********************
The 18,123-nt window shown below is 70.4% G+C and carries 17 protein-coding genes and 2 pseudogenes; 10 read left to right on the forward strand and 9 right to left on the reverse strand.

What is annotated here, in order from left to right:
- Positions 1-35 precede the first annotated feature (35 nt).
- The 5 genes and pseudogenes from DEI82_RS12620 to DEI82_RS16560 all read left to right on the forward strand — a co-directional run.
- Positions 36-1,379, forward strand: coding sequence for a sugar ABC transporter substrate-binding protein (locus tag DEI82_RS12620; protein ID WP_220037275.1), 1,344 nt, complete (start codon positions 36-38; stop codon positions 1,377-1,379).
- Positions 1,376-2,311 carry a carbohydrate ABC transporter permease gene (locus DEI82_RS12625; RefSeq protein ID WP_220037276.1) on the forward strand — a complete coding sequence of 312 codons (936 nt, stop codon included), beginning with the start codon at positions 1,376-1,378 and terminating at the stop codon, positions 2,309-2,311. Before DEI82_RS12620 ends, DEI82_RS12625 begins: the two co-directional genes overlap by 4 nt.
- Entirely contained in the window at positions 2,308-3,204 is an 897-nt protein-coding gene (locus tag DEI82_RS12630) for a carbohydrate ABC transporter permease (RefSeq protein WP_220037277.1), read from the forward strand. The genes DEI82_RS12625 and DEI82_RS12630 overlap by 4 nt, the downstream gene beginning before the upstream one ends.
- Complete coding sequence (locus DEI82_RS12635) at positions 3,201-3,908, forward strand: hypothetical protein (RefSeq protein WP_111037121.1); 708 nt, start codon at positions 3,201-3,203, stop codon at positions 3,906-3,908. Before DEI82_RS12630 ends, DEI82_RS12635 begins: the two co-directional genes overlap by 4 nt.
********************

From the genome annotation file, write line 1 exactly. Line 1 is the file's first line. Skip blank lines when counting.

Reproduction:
The 18,123-nt window shown below is 70.4% G+C and carries 17 protein-coding genes and 2 pseudogenes; 10 read left to right on the forward strand and 9 right to left on the reverse strand.